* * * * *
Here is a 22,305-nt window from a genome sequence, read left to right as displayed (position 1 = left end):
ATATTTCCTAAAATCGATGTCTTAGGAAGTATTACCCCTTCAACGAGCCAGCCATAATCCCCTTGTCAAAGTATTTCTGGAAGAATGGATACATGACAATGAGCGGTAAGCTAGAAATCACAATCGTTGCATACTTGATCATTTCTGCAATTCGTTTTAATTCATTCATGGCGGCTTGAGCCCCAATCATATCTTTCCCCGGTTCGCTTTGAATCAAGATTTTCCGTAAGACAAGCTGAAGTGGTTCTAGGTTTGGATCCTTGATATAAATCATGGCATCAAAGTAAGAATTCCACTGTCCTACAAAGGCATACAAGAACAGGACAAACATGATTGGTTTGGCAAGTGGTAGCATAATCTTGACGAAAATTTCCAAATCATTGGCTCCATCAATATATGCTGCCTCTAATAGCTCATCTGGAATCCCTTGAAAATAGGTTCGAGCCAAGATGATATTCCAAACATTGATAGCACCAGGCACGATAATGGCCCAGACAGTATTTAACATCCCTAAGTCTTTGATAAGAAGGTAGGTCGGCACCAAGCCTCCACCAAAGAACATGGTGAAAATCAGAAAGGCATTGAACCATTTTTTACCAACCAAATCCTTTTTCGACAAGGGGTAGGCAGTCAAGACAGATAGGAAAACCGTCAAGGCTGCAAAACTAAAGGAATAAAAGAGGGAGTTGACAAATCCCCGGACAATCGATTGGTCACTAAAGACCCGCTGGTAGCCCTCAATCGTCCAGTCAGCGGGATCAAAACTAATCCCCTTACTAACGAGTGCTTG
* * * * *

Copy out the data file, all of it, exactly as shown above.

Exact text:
Here is a 22,305-nt window from a genome sequence, read left to right as displayed (position 1 = left end):
ATATTTCCTAAAATCGATGTCTTAGGAAGTATTACCCCTTCAACGAGCCAGCCATAATCCCCTTGTCAAAGTATTTCTGGAAGAATGGATACATGACAATGAGCGGTAAGCTAGAAATCACAATCGTTGCATACTTGATCATTTCTGCAATTCGTTTTAATTCATTCATGGCGGCTTGAGCCCCAATCATATCTTTCCCCGGTTCGCTTTGAATCAAGATTTTCCGTAAGACAAGCTGAAGTGGTTCTAGGTTTGGATCCTTGATATAAATCATGGCATCAAAGTAAGAATTCCACTGTCCTACAAAGGCATACAAGAACAGGACAAACATGATTGGTTTGGCAAGTGGTAGCATAATCTTGACGAAAATTTCCAAATCATTGGCTCCATCAATATATGCTGCCTCTAATAGCTCATCTGGAATCCCTTGAAAATAGGTTCGAGCCAAGATGATATTCCAAACATTGATAGCACCAGGCACGATAATGGCCCAGACAGTATTTAACATCCCTAAGTCTTTGATAAGAAGGTAGGTCGGCACCAAGCCTCCACCAAAGAACATGGTGAAAATCAGAAAGGCATTGAACCATTTTTTACCAACCAAATCCTTTTTCGACAAGGGGTAGGCAGTCAAGACAGATAGGAAAACCGTCAAGGCTGCAAAACTAAAGGAATAAAAGAGGGAGTTGACAAATCCCCGGACAATCGATTGGTCACTAAAGACCCGCTGGTAGCCCTCAATCGTCCAGTCAGCGGGATCAAAACTAATCCCCTTACTAACGAGTGCTTG